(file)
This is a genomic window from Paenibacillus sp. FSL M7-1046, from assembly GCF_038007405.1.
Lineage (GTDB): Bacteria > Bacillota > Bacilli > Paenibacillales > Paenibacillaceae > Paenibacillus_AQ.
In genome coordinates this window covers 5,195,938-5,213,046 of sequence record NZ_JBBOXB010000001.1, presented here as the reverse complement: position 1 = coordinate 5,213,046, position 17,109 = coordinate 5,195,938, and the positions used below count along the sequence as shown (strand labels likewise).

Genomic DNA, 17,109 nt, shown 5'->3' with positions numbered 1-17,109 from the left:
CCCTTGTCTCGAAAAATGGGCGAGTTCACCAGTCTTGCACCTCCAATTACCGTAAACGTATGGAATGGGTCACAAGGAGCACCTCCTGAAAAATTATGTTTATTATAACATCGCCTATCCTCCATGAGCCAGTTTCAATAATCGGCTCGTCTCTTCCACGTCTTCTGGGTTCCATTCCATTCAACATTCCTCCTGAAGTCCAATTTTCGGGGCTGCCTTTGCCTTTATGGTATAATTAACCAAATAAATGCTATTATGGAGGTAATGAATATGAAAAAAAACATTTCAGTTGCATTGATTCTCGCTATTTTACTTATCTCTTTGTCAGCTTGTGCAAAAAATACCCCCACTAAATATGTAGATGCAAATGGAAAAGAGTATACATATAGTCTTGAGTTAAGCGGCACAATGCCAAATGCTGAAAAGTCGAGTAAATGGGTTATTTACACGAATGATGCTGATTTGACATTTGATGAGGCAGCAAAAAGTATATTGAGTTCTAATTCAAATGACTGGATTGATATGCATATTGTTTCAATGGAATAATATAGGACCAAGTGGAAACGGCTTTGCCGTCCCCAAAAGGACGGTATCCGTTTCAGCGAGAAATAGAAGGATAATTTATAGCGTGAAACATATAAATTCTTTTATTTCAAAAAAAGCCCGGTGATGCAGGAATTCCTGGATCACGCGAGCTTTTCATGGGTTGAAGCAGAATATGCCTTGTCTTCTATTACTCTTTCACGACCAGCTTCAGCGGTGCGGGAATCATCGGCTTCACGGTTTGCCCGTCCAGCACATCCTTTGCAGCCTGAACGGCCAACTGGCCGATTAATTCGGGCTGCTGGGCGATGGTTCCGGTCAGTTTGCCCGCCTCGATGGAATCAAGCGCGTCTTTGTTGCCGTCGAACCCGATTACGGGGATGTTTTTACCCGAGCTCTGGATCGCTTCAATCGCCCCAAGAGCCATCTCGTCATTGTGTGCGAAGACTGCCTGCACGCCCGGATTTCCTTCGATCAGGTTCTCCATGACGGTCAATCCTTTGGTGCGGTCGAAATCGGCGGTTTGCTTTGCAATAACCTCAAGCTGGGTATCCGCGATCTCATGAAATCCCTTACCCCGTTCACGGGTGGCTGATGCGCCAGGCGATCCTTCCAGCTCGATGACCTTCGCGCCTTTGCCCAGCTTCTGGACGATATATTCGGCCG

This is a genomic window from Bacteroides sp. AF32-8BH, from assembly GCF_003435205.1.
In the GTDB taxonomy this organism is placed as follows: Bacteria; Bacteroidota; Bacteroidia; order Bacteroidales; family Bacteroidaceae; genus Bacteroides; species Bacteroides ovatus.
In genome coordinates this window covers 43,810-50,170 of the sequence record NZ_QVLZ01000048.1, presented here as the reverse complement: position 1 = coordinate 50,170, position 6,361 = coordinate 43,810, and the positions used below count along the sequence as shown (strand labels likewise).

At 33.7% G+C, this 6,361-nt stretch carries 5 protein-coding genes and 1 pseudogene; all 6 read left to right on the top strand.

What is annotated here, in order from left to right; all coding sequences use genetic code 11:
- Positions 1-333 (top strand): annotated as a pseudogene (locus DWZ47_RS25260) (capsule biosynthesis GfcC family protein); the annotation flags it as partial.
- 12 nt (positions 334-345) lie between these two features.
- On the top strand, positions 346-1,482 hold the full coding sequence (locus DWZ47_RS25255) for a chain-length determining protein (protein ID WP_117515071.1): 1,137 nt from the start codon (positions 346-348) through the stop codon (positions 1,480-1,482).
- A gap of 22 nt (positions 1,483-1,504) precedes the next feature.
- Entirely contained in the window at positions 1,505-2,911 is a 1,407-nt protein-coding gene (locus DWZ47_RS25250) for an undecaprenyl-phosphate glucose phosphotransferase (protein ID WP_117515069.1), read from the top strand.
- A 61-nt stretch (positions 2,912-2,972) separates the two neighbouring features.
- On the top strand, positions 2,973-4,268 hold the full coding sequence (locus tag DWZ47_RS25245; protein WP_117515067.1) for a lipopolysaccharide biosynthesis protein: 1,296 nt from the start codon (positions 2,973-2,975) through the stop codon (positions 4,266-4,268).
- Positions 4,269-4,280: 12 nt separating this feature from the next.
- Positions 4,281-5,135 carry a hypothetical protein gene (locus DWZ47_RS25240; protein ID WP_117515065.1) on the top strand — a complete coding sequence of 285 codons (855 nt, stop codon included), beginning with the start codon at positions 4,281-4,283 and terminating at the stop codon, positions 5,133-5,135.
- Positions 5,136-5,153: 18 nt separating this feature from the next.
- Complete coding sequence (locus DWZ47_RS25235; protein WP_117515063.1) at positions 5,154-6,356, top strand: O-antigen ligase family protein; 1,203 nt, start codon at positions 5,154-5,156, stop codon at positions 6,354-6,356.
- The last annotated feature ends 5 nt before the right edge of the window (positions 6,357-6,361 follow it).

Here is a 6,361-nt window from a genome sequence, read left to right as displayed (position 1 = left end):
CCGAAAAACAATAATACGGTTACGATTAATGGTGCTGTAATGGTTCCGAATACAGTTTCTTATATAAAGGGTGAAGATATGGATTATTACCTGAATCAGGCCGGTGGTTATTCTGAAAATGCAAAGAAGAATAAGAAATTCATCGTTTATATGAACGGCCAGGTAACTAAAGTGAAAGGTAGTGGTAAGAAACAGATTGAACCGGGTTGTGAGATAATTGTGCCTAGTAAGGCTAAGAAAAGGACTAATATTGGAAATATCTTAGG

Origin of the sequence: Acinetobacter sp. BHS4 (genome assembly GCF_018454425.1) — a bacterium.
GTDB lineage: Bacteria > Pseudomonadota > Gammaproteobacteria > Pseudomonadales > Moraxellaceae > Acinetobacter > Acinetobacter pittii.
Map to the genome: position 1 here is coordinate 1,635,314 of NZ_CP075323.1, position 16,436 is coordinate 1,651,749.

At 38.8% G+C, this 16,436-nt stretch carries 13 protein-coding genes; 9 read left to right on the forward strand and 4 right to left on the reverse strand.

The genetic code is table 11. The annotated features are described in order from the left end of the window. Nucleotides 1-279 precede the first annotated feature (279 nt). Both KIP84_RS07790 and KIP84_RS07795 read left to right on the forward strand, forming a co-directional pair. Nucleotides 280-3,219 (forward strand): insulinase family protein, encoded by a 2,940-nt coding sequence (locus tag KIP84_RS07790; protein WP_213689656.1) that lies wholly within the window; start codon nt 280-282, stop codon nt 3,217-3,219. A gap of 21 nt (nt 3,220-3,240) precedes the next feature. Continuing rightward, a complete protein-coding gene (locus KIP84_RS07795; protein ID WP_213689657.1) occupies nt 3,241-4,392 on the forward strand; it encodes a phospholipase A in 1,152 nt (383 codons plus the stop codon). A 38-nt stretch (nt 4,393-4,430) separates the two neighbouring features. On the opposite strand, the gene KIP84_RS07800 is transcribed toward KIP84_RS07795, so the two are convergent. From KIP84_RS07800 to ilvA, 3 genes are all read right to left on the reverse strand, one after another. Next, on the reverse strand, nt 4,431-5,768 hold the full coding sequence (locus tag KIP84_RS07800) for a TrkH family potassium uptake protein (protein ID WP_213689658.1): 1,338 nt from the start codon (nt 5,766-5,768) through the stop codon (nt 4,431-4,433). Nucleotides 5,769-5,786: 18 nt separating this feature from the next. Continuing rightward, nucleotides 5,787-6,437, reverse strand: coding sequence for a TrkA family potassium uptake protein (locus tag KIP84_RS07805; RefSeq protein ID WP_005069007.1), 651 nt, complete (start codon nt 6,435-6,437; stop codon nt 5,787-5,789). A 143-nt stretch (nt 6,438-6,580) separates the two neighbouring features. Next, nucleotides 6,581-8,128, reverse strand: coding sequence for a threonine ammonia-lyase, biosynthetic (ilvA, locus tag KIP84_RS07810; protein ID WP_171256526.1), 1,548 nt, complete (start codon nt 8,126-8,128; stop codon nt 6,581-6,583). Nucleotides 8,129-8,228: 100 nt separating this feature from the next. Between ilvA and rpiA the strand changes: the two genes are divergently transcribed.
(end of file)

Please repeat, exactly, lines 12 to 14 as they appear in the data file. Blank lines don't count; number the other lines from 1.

- 12 nt (positions 334-345) lie between these two features.
- On the top strand, positions 346-1,482 hold the full coding sequence (locus DWZ47_RS25255) for a chain-length determining protein (protein ID WP_117515071.1): 1,137 nt from the start codon (positions 346-348) through the stop codon (positions 1,480-1,482).
- A gap of 22 nt (positions 1,483-1,504) precedes the next feature.